Suddenly, three weeks went by and I was sitting in the very back compartment of a crowded TWA Constellation, going back to Chicago from a golf shoot for Sports Illustrated. My one fashion job for them! We suddenly ceased taxiing, the plane stopped, a ladder contrivance wheeled up, the doors opened- and Liz Taylor got on! The only empty seat was next to me in that rear compartment. I held my camera case up, showing her autograph. She remembered me and sat down next to me in a cloud of Chanel-Cinq triggering a Proustian-Madeleine memory that I had scored some Cinq in Paris six weeks after VE day at the Scribe Hotel (a press hangout) in Paris. This was also the hotel in which Simone de Beauvoir, reminiscing for Nelson Algren, told him that Ernest Hemingway tried to fuck her, but couldn't because he was an alcohol impotent. (All the pictures you miss by being elsewhere!) What was I doing in Paris just then? Navigating an unprepossessing C-47 from the grape vineyards of Wiesbaden, Germany, back to Paris and London- carrying the first full plane-load of postwar champion for our champagne-parched Officer's Clubs. It was so early in the Peace- that would last a month or so- that the champagne corks hadn't arrived in Germany from Portugal yet, and the ingenious Germans used Coca-Cola bottle caps for the time being. What did we vulgar victors know from champagne corks and their ambience?
If you can tear yourself away from my shocking, tatterdemalion history of transporting WW2 booze, I'd like to bring you back on the Surreal Photo-Journalistic Express to LA, a scant 15 or so year later: as I said, there was Liz boarding my plane late. She was wearing some kind of white mink fur. Maybe faux ermine or polar bear? She nodded affably to everyone, settled in, then whispered, "Art I was partying all night. So, if you don't mind, please- no conversation. Let's just sleep all the way to Chicago." So we did, our bodies separated only by a cruelly effective plastic seat divider and six inches of indeterminate fur , our undergarments, outerwear , and normal body heat, mostly mine.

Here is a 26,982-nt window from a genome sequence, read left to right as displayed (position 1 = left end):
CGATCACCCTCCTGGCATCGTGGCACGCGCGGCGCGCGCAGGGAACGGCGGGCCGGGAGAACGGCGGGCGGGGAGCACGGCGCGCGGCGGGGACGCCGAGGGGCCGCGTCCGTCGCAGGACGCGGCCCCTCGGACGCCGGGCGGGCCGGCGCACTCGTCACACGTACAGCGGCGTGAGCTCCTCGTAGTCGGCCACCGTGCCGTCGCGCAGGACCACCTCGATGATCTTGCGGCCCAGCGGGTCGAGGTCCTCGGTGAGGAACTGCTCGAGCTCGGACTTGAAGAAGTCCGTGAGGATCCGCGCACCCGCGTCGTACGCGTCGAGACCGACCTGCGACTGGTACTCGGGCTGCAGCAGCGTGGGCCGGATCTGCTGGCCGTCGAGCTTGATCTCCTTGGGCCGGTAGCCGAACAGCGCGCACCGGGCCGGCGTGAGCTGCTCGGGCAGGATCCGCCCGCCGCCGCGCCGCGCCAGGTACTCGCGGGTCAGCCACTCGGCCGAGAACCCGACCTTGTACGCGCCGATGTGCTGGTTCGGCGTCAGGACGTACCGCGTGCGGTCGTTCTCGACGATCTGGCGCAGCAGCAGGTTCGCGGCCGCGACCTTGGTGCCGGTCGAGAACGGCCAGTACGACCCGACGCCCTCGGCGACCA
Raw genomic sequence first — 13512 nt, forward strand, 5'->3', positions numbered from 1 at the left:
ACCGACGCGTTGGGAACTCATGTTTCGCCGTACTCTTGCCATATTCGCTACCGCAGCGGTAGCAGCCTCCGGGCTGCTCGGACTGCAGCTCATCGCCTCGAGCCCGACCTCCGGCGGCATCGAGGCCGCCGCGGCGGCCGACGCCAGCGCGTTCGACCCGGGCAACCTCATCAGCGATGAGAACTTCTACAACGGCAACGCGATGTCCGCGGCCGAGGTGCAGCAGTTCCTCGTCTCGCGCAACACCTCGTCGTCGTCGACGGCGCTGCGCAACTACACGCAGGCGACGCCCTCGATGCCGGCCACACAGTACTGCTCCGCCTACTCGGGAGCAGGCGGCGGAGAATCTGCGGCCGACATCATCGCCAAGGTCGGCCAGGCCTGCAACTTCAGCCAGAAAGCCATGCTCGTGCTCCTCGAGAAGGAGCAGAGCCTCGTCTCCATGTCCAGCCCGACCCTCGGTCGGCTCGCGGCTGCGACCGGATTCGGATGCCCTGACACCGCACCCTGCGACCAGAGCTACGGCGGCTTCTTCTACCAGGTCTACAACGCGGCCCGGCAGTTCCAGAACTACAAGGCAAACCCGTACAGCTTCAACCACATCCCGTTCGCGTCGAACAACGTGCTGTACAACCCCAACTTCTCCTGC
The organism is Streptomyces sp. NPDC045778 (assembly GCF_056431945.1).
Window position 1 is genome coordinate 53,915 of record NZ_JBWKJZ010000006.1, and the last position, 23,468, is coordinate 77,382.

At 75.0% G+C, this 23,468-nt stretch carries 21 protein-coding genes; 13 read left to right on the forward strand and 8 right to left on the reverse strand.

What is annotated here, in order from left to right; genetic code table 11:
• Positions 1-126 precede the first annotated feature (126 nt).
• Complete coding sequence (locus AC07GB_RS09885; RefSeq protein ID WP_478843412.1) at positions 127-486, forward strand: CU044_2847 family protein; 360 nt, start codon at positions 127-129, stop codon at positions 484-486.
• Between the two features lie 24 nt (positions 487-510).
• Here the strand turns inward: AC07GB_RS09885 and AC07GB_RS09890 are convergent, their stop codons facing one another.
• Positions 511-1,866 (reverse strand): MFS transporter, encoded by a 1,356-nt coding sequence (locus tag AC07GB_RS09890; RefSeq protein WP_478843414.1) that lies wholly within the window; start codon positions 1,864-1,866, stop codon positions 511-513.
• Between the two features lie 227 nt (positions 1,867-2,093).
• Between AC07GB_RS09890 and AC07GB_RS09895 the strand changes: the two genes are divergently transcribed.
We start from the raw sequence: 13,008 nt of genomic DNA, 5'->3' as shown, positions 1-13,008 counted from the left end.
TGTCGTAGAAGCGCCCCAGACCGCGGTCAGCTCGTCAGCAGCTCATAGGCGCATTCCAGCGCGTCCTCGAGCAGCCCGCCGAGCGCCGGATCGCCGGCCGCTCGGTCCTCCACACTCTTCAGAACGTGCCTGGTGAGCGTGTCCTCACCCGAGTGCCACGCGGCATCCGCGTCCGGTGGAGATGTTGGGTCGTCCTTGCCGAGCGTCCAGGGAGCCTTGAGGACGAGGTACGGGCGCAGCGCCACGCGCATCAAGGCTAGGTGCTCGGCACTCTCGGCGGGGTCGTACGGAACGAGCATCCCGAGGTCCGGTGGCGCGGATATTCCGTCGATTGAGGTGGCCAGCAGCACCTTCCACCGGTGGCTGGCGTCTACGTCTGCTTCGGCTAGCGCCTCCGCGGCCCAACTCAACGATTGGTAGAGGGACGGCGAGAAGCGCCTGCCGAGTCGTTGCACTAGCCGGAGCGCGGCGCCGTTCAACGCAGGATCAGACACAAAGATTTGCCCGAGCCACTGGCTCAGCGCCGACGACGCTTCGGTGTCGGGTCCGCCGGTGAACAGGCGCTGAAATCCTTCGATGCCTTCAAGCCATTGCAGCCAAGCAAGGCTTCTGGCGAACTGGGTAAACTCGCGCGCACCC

Over Utah, I think, Liz's lovely head slumped onto my shoulder then back up. She mumbled, "Sorry, Paul," fluttering those sleepy purple eyes. Years earlier, I'd heard from a Life photog who'd been a friend of Robert Capa's - the photojournalist whom Ingrid Bergman loved -but who turned furious when Ingrid once woke up next to Capa and sleepily whispered : "Ingmar, min älskling." A photo journalist- even one as great as Capa- gets used to hearing and being called all sorts of names by movie stars. But it's the picture that counts.
God knows the snapshots poor Capa carried in his famous suitcase or capacious mind- but I'll always bear the mental image of Liz and me flying high, overhead lights dimmed, eschewing additional Continental blankets, peanuts, or even coffee, with appreciable heat and Chanel Cinq emanating from our area, one of us warmed by exotic fur or plastic, sleeping together until we bounced awake on runway ten at O'Hare. On bursting awake, she didn't whisper my name, alas, or that of her last director. But simply, "Oh shit," as if a dream of her own had come to an abrupt end by landing in Chicago. We said goodbye and have so far never met again.
If you can't wait until this time every Wednesday to get your Art Shay fix, please check out the photographer's blog, which is updated regularly. Art Shay's book, Nelson Algren's Chicago, is also available at Amazon.